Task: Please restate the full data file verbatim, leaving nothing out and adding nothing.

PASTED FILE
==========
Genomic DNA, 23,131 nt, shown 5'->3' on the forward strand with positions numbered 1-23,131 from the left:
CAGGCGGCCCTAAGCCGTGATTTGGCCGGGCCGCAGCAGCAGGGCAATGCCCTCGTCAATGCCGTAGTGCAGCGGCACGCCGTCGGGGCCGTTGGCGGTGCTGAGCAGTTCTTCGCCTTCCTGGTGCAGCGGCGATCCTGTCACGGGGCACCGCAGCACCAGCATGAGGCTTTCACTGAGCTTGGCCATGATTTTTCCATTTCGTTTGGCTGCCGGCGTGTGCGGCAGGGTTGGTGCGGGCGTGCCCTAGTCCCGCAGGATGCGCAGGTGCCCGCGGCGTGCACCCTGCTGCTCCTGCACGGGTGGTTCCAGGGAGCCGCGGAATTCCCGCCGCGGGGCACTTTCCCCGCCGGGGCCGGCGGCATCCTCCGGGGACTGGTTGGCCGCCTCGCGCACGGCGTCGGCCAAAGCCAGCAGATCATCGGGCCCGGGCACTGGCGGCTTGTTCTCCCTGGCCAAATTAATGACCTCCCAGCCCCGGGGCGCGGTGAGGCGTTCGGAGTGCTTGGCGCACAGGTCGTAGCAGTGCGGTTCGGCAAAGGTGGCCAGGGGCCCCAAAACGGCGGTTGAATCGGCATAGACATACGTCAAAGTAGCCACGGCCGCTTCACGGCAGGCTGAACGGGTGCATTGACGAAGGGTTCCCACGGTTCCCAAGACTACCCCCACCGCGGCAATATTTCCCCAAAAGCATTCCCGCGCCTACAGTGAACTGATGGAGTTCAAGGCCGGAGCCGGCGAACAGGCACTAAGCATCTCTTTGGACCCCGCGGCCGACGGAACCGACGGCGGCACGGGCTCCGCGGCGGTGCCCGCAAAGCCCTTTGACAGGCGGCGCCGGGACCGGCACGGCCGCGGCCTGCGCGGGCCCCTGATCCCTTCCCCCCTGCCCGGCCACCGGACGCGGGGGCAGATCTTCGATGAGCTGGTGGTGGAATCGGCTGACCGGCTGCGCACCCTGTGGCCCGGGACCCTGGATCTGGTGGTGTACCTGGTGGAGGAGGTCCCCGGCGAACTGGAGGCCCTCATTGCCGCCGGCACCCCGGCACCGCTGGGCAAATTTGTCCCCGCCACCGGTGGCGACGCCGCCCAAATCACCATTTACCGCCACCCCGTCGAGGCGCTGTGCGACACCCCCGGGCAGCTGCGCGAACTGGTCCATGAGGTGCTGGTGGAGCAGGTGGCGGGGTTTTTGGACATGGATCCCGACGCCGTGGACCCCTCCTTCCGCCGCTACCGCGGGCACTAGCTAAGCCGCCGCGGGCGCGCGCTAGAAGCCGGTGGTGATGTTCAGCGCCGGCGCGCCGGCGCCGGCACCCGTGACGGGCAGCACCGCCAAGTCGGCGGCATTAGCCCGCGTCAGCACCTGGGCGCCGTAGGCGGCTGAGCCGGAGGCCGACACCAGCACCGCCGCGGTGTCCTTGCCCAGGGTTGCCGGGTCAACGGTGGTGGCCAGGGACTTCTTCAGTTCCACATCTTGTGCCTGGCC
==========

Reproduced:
Genomic DNA, 23,131 nt, shown 5'->3' on the forward strand with positions numbered 1-23,131 from the left:
CAGGCGGCCCTAAGCCGTGATTTGGCCGGGCCGCAGCAGCAGGGCAATGCCCTCGTCAATGCCGTAGTGCAGCGGCACGCCGTCGGGGCCGTTGGCGGTGCTGAGCAGTTCTTCGCCTTCCTGGTGCAGCGGCGATCCTGTCACGGGGCACCGCAGCACCAGCATGAGGCTTTCACTGAGCTTGGCCATGATTTTTCCATTTCGTTTGGCTGCCGGCGTGTGCGGCAGGGTTGGTGCGGGCGTGCCCTAGTCCCGCAGGATGCGCAGGTGCCCGCGGCGTGCACCCTGCTGCTCCTGCACGGGTGGTTCCAGGGAGCCGCGGAATTCCCGCCGCGGGGCACTTTCCCCGCCGGGGCCGGCGGCATCCTCCGGGGACTGGTTGGCCGCCTCGCGCACGGCGTCGGCCAAAGCCAGCAGATCATCGGGCCCGGGCACTGGCGGCTTGTTCTCCCTGGCCAAATTAATGACCTCCCAGCCCCGGGGCGCGGTGAGGCGTTCGGAGTGCTTGGCGCACAGGTCGTAGCAGTGCGGTTCGGCAAAGGTGGCCAGGGGCCCCAAAACGGCGGTTGAATCGGCATAGACATACGTCAAAGTAGCCACGGCCGCTTCACGGCAGGCTGAACGGGTGCATTGACGAAGGGTTCCCACGGTTCCCAAGACTACCCCCACCGCGGCAATATTTCCCCAAAAGCATTCCCGCGCCTACAGTGAACTGATGGAGTTCAAGGCCGGAGCCGGCGAACAGGCACTAAGCATCTCTTTGGACCCCGCGGCCGACGGAACCGACGGCGGCACGGGCTCCGCGGCGGTGCCCGCAAAGCCCTTTGACAGGCGGCGCCGGGACCGGCACGGCCGCGGCCTGCGCGGGCCCCTGATCCCTTCCCCCCTGCCCGGCCACCGGACGCGGGGGCAGATCTTCGATGAGCTGGTGGTGGAATCGGCTGACCGGCTGCGCACCCTGTGGCCCGGGACCCTGGATCTGGTGGTGTACCTGGTGGAGGAGGTCCCCGGCGAACTGGAGGCCCTCATTGCCGCCGGCACCCCGGCACCGCTGGGCAAATTTGTCCCCGCCACCGGTGGCGACGCCGCCCAAATCACCATTTACCGCCACCCCGTCGAGGCGCTGTGCGACACCCCCGGGCAGCTGCGCGAACTGGTCCATGAGGTGCTGGTGGAGCAGGTGGCGGGGTTTTTGGACATGGATCCCGACGCCGTGGACCCCTCCTTCCGCCGCTACCGCGGGCACTAGCTAAGCCGCCGCGGGCGCGCGCTAGAAGCCGGTGGTGATGTTCAGCGCCGGCGCGCCGGCGCCGGCACCCGTGACGGGCAGCACCGCCAAGTCGGCGGCATTAGCCCGCGTCAGCACCTGGGCGCCGTAGGCGGCTGAGCCGGAGGCCGACACCAGCACCGCCGCGGTGTCCTTGCCCAGGGTTGCCGGGTCAACGGTGGTGGCCAGGGACTTCTTCAGTTCCACATCTTGTGCCTGGCC